Samsung Galaxy Grand Prime Review: Mirror Shot: Performance

By 12:11 Sun, 15 Aug 2021 Comments


Performance

The Samsung Galaxy Grand Prime is based on a Snapdragon 410 chipset - that's the entry-level 64-bit chipset from Qualcomm, though in 32-bit land it will be positioned in the upped mid-range. The phone runs Android 4.4.4 KitKat at the moment, a 32-bit OS, so the Grand Prime won't see the benefits of 64-bits until (if?) 5.0 Lollipop arrives.

Still, elegant Qualcomm says that the Cortex-A53 processor outperforms Cortex-A7 and this phone has four of them clocked at 1.2GHz. There's also Adreno 306, which offers power savings instead of performance improvements over the GPU it replaces, the 305.

Starting off with Geekbench 3 we do see some improvement over the recent generation processor - both the Galaxy Grand Prime and HTC Desire 510 utilize the A53, while the Moto G (2014) has four A7 cores at 1.2Giga Hertz (GHz) and also ran Android 4.4.4 when we did the test.

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GeekBench 3

Higher is better

  • Gionee Elife S5.1

    2410

  • HTC Desire 510

    1471

  • Samsung Galaxy Grand Prime

    1469

  • Motorola Moto G (2014)

    1171

  • Samsung Galaxy Grand 2

    1159

  • Sony Xperia M2

    1074

  • Samsung Galaxy Grand Neo

    1041

Baseimprint Operating System (OS) II shows a decent improvement in single-core performance for Cortex-A53 over A7, but as the Gionee Elife S5.1 shows clockspeed is more vital (it's powered by Cortex-A7 at 1.7GHz). It's worth noting that neither Baseimprint Operating System (OS) II nor Baseimprint X detected any benchimprint cheating.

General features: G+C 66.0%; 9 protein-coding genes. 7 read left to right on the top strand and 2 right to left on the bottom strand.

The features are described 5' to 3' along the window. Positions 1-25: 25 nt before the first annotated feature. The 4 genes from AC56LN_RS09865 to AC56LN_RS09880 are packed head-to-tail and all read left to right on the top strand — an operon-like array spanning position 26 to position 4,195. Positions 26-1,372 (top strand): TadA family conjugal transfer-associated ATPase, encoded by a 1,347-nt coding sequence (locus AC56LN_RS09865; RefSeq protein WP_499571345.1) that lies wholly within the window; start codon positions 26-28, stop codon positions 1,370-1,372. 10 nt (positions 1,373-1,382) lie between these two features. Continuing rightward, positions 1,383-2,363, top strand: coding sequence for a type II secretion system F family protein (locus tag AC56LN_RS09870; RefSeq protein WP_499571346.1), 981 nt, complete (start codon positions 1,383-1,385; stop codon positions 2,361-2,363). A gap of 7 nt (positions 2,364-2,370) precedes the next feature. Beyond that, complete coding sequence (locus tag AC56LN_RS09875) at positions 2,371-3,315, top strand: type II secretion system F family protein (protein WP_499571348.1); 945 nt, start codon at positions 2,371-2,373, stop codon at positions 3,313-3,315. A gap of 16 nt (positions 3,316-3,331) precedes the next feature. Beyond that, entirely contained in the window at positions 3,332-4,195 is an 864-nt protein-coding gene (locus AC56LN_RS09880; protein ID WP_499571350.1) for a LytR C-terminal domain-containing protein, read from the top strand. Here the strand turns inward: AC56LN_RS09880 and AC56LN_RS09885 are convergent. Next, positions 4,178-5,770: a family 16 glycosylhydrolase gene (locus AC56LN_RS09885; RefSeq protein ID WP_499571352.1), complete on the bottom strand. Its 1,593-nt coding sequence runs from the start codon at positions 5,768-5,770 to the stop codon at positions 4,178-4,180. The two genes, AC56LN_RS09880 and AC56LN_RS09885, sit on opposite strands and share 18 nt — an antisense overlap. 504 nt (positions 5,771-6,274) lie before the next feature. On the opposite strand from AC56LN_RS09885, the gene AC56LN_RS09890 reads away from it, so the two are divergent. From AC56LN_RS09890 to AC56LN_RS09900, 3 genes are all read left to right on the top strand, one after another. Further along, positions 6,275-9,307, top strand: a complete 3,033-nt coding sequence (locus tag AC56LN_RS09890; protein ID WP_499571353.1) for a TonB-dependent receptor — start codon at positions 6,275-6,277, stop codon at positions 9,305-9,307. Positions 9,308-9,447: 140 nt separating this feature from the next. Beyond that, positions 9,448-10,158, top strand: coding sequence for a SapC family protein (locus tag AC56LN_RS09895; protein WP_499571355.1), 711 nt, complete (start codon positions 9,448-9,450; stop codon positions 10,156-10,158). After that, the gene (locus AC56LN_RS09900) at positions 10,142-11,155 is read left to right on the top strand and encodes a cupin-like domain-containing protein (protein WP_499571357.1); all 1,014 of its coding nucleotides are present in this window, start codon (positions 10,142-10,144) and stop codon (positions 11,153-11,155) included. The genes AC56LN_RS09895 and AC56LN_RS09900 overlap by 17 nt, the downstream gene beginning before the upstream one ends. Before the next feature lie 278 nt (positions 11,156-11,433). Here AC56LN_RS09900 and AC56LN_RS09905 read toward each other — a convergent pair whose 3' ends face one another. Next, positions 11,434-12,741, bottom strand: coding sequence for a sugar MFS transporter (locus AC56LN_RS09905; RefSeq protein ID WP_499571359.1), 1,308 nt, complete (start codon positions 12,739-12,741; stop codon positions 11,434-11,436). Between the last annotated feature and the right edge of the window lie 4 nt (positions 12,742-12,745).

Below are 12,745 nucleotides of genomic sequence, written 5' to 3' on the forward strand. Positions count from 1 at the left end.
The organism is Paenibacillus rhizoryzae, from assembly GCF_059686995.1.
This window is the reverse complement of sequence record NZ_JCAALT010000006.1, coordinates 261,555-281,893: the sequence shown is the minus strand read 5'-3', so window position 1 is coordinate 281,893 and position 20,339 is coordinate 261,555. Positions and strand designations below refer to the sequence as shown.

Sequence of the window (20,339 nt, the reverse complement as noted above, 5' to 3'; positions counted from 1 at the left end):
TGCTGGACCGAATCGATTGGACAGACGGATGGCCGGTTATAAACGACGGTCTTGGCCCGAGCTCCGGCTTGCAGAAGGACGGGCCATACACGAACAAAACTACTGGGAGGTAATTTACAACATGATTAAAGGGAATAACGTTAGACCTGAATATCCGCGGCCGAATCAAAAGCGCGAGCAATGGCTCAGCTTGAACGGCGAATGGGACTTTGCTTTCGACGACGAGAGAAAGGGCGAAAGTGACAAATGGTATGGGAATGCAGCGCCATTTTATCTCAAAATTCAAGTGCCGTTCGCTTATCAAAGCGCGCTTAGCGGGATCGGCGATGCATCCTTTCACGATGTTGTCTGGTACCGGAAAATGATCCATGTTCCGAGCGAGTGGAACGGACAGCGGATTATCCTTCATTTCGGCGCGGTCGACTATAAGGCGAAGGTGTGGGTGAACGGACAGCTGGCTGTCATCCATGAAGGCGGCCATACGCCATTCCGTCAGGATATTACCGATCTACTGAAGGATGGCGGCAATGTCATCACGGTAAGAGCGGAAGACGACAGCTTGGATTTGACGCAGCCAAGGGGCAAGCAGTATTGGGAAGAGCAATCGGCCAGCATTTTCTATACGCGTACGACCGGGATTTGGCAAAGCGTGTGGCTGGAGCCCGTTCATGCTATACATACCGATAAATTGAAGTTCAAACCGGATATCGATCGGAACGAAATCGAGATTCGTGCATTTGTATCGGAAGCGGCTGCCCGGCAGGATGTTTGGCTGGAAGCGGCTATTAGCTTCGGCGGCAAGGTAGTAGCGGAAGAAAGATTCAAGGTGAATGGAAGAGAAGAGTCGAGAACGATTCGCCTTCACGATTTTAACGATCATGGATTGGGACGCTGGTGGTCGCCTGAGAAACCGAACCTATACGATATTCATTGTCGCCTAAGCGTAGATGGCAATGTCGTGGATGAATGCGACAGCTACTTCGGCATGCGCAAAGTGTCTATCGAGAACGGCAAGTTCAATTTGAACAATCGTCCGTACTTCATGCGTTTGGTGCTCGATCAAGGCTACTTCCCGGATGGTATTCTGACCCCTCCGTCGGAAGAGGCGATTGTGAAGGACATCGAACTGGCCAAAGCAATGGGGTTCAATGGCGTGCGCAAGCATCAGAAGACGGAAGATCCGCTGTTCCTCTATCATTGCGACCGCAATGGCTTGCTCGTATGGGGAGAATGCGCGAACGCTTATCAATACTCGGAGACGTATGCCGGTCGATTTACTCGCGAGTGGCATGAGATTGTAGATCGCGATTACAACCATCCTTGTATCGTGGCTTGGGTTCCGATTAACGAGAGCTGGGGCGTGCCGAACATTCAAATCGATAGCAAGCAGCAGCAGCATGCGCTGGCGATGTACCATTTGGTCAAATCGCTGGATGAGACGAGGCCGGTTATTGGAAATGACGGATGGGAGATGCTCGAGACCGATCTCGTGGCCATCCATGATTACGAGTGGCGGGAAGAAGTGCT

Baseimprint Operating System (OS) II

Higher is better

  • Gionee Elife S5.1

    613

  • Motorola Moto G (2014)

    526

  • Samsung Galaxy Grand Prime

    504

  • HTC Desire 510

    491

  • Microsoft Lumia 535 Dual SIM

    414

  • Sony Xperia M2

    298

  • Samsung Galaxy Grand 2

    275

Baseimprint Operating System (OS) II (single-core)

Higher is better

  • Gionee Elife S5.1

    1819

  • Samsung Galaxy Grand Prime

    1420

  • HTC Desire 510

    1332

  • Sony Xperia M2

    1164

  • Motorola Moto G (2014)

    1123

Baseimprint Operating System (OS) II (multi-core)

Higher is better

  • Gionee Elife S5.1

    13634

  • HTC Desire 510

    5484

  • Samsung Galaxy Grand Prime

    5481

  • Motorola Moto G (2014)

    5001

  • Sony Xperia M2

    4927

AnTuTu 5 gives the Galaxy Grand Prime an edge in overall performance over the Moto G and puts it on equal ground as the Desire 510 (which uses the same chipset, so no surprise here).

AnTuTu 5

Higher is better

  • Gionee Elife S5.1

    31452

  • Samsung Galaxy Grand Prime

    21002

  • HTC Desire 510

    20756

  • Motorola Moto G (2014)

    18245

For graphics the GPU only has to render graphics at qHD resolution - 540 x 960px, a quarter of 1080p - but it's a low-power GPU and struggles at even this resolution. The GFX benchimprint is much heavier than regular games, but even 2.7 T-Rex at classy screen resolution is well-below the 30fps mark. Casual games should work okay, but high-discontinue 3D games are out of the question.